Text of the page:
Problem: Interstate 5 is a parking lot and TriMet is struggling.
Idea: Use congestion pricing to reduce traffic and pay for better public transit.
The Oregon Department of Transportation wants to build two megaprojects that the agency says would alleviate a major headache: traffic congestion. The price tags are dizzying: $1.45 billion to expand I-5 at the Rose Quarter, triple what was proposed in 2017; and the Interstate Bridge Replacement Project, which engineers said in December would cost $5 billion to $7.5 billion, up 56% from previous estimates.
There are a couple of problems with those escalating prices. First: Critics say there’s no evidence either project would actually reduce congestion. Second: ODOT, which depends on gas taxes for much of its funding, is broke.
Meanwhile, TriMet ridership remains depressed and the agency needs more revenue to enhance service and win back customers.
The good news? There’s a viable fix for congestion that doesn’t require any new money—and could provide a cash infusion for TriMet.
“There is a consensus among economists that congestion pricing represents the single most viable and sustainable approach to reducing traffic congestion.” The source for that assertion? Not the well-organized band of local critics led by the group No More Freeways, but the Federal Highway Administration.
Examples of user charges significantly reducing traffic abound, from the Tacoma Narrows Bridge and the State Route 99 tunnel in Washington to the Interstate 65 bridge in Louisville, Ky.
Congestion pricing advocates say ODOT should manage traffic by charging drivers more during rush hour and little or nothing late at night or early in the morning. Examples of congestion pricing can easily be found in other industries: Electricity is dirt cheap in the middle of the night, expensive during the day; holiday airline tickets cost way more than offseason travel; bars lure customers with happy-hour prices.
Want to lighten rush-hour traffic to the ‘Couv? Charge road users. Experience in other cities shows many of them will make other plans.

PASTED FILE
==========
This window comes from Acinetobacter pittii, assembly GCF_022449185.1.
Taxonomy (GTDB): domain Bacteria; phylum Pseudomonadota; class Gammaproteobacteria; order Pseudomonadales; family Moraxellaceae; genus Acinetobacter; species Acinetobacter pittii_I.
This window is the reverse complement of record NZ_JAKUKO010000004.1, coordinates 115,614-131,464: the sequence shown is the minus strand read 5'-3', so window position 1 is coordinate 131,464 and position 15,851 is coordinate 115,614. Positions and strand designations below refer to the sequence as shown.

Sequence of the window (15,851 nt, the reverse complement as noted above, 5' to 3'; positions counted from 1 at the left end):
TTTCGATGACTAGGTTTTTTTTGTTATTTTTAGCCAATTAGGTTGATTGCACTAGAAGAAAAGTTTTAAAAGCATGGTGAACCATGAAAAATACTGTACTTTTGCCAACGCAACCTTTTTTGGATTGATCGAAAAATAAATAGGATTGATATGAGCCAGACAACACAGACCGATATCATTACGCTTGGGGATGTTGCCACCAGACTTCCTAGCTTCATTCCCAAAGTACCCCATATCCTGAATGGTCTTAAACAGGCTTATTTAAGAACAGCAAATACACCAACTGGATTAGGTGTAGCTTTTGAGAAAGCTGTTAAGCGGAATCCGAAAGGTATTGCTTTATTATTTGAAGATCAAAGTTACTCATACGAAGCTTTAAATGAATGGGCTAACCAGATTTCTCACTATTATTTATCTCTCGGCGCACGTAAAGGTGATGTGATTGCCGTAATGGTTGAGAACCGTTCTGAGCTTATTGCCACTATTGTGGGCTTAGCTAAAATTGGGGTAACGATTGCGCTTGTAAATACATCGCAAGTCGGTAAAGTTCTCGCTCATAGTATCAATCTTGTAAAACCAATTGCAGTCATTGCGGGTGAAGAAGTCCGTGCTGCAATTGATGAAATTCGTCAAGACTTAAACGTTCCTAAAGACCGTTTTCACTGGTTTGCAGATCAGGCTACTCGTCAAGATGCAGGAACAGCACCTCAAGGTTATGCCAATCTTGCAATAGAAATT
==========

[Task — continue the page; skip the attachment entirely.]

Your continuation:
When Oregon lawmakers passed a massive $5.3 billion funding package in 2017 that included some funding for the Rose Quarter expansion, they ordered ODOT to figure out how to charge drivers to help pay for that and other projects. The agency has indicated it is more focused on using tolling revenue to build new highway capacity (including the Interstate Bridge replacement) than in investing in transit and other modes of transportation.
Rather than funding the I-5 megaprojects that studies show would not relieve congestion or reduce vehicle emissions (the largest source of greenhouse gases in Oregon), critics, led by Portland economist Joe Cortright, say the tolling revenue should be used to buy more buses, create bike infrastructure, and make streets safer for pedestrians.
Building more freeway lanes just generates more traffic. That won’t reduce congestion or make highways safer. Some leaders want ODOT to think more creatively.
“Tolling working Oregonian commuters without a plan to provide affordable alternatives to driving is regressive,” says state Rep. Khanh Pham (D-Southeast Portland). “Oregonians would greatly benefit from investments in safer streets for walking and biking, and public transit funded via an equitable congestion pricing policy.”
It’s a big decision: ODOT’s public comment period on how and when to start charging for the use of I-5 and I-205 in the Portland region closes Jan. 6. It is a stark choice: The state is picking between what Pham calls “more and bigger freeways that will drive more pollution” and a commitment to public transit that once made Portland a national leader.